Breastfeeding helps your baby's health, your well-being and is covered by most health insurance plans.
Maybe you're already sold on breastfeeding your baby. Maybe you haven't made your mind up. But breastfeeding your baby has health benefits for your baby and for you.
Good for baby
- It fights germs. Your breastmilk passes on enzymes, antibodies and white blood cells. These help your baby prevent and fight sickness.
- It helps baby breathe easier. Breastfeeding lowers the chance of ear infections and pneumonia. Researchers also think it reduces risk of allergies compared to formula.
- It gives baby a happy tummy. Human milk builds healthy intestinal bacteria. This helps reduce vomiting and diarrhea.
- It lowers disease risk. Breastfed babies are less likely to get blood, bone marrow and immune system cancers (specifically, leukemia and lymphoma). They are also less likely to get some kinds of spinal meningitis.
- It gives baby a better chance to stay trim. Breastfed babies are less likely to become overweight.
Good for you
- It feels good. Two hormones (prolactin and oxytocin) help you feel peaceful and feel close to your baby when you breastfeed. Breastfeeding also helps the uterus get back to its regular size more quickly. It can reduce bleeding after birth and delay the menstrual cycle. You're also less likely to have postpartum depression.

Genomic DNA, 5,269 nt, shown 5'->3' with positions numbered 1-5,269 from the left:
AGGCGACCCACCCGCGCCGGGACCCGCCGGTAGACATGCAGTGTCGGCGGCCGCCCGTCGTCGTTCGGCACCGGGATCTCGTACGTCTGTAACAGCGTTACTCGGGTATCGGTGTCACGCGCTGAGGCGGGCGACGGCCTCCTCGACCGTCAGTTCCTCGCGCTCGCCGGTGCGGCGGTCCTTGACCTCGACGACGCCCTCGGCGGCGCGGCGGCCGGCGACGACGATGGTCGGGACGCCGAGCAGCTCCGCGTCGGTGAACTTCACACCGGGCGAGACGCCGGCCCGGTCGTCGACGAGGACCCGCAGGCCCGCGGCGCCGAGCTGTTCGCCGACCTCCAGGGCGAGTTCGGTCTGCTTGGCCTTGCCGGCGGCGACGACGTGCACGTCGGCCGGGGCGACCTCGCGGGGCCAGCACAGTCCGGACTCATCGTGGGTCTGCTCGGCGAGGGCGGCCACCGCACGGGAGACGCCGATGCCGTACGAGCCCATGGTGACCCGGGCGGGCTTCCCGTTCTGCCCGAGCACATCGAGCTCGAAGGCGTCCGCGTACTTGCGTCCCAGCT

- It burns calories. You burn 400 to 500 extra calories per day while breastfeeding. Make sure to eat well, drink enough water and take your prenatal vitamins.
- It saves money. Breastmilk costs far less than formula.
- It lets you travel light. Being bottle-free means one less thing to put in the diaper bag.
- It's green. Think of the disposables and packaging you're saving from landfills.
- It helps you stay healthier. Studies link breastfeeding with lower rates of breast and ovarian cancer. It also reduces risk of heart disease, high blood pressure and Type 2 diabetes.
Good for your wallet
Here's the good news about cost. Most health insurance plans cover breast pumps (except hospital grade ones) and breastfeeding supplies. They also pay for a breastfeeding expert to explain how to use the supplies and give you tips, instructions and advice.
These are called preventive care benefits. You get these benefits with your health insurance at no extra cost.
Insurance plans from 2010 or earlier, or plans through an employer may not cover these benefits. Contact us to find out what is covered under your insurance, and which doctors and providers are in your network.